This is an element of Design Build that is very beneficial to anyone getting their home remodeled. Our production team is heavily involved during the design phase to make sure the cost of all aspects of the project are taken in to account early in the process so there are no surprises down the road. We are all in involved from start to finish which adds an inherent efficiency and effectiveness to the process.
It’s TIME! In this phase, we design feature elements such as stairs, cabinetry, fireplaces, and built-in furniture.
You get to pick your paint colors, selections, backsplash, and more! Our designer will help guide you through this process so it doesnt get overwhelming while making decisions.
This is the fun part: You are able to see the design of your future space come to life.
This includes complete design, short of construction documentation. It comes with a proposal and a construction contract.
You will see what your future space looks like and make sure it’s perfect for you.
Before we break ground, we will meet with you at your home to review the schedule and details such as where we will stack materials, where dust walls will be installed, and where the port-o-potty will go.
We will also talk about starting times and weekly meetings among other details.
Recent data shows that major home improvement and remodeling projects are happening more than ever during the global pandemic. It appears that sheltering in place inspires remodeling your space! Remodeling your home is a big project, whether it’s your entry room or the guest bathroom.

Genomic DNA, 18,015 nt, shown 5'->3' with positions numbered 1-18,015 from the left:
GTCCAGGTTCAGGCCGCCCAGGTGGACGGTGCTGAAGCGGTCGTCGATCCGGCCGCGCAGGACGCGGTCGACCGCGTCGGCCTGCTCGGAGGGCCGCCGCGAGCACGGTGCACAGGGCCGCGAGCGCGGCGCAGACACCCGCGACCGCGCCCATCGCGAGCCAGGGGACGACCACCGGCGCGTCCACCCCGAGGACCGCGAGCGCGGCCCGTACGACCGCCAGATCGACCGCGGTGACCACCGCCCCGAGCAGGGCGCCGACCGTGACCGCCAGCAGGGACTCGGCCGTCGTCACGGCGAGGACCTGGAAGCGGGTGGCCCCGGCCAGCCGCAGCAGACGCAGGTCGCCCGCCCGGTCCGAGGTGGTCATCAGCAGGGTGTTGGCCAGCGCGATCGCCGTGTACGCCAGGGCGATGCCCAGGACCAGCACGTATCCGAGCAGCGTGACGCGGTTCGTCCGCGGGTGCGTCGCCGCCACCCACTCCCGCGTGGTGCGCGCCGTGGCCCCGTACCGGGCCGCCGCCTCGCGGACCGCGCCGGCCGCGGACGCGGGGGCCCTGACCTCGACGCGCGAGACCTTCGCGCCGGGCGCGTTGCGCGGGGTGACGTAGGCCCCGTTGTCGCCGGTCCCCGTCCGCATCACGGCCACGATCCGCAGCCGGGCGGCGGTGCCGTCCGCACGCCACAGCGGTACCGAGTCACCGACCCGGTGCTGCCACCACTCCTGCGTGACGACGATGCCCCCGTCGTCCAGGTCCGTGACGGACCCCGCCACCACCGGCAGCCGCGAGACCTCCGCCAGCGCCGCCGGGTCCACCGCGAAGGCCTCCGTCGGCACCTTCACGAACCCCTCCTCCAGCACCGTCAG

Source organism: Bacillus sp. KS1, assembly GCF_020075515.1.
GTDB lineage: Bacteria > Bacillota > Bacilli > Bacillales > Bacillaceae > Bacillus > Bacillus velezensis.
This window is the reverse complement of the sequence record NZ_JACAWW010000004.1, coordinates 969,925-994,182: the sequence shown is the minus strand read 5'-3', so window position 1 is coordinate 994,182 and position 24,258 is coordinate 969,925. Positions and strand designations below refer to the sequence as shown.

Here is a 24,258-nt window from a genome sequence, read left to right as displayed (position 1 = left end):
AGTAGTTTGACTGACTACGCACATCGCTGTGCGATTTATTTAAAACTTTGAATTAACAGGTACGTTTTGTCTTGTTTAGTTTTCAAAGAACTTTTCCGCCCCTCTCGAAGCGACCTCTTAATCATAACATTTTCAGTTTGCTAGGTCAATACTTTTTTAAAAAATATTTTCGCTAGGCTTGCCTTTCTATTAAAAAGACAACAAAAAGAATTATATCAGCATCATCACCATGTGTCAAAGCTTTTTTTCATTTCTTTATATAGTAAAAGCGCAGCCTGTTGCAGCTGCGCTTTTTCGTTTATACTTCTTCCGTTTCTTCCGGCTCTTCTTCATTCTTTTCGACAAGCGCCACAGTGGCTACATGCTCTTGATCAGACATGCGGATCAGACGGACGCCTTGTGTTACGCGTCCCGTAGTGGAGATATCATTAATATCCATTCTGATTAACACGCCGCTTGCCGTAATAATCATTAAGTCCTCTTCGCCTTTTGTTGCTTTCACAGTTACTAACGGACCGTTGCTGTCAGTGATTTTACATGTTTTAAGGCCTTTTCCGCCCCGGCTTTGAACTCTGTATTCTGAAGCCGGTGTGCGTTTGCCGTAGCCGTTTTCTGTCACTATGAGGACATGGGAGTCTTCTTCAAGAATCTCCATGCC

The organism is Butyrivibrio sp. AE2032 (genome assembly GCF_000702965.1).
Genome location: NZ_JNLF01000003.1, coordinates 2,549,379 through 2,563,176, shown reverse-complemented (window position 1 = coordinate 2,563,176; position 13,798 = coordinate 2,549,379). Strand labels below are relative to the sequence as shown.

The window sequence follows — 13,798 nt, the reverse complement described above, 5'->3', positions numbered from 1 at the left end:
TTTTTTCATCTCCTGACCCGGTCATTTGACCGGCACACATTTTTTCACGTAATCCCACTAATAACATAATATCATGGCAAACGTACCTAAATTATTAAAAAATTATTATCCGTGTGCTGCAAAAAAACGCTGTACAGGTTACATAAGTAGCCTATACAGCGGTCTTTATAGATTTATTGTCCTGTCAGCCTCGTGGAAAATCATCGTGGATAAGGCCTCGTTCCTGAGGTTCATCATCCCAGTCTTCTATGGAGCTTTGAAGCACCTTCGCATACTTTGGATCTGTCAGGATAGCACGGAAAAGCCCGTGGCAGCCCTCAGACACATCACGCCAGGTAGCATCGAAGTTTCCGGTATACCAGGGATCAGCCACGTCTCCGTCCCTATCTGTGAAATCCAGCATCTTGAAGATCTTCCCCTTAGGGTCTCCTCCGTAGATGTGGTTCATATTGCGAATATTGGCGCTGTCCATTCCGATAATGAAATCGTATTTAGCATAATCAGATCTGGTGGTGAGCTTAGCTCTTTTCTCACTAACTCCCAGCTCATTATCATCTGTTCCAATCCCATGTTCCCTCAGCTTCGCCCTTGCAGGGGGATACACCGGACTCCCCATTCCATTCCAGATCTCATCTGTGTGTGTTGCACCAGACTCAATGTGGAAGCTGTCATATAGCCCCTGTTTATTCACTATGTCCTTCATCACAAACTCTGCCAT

“In fact, nearly four in five homeowners reported that they are dreaming about changes that would help them to enjoy their home more, with outdoor, bathroom and kitchen projects topping wish lists. Of those with home improvement dreams, nine in ten plan to upgrade their homes following the pandemic.” Source: Houzz
Remodeling your home is not a small decision, just like buying a house. Many individuals have a definitive list when looking to purchase a home. Anything from the neighborhood, lot size, school district, number of bedrooms + bathrooms, etc.
If you want to find the right house for you, it is wise to hire a professional and licensed inspector to ensure the house doesn’t have water damage, structural problems: like a cracked foundation or damaged load-bearing walls, electrical issues, and HVAC problems.
Choosing a contractor should be no different.
The first step in remodeling is finding the contractor. Most homeowners think they are doing their due diligence and get multiple quotes from different contractors. SO many individuals look to reduce the cost of remodeling by choosing the contractor with the lowest bid. This is fraught with risk.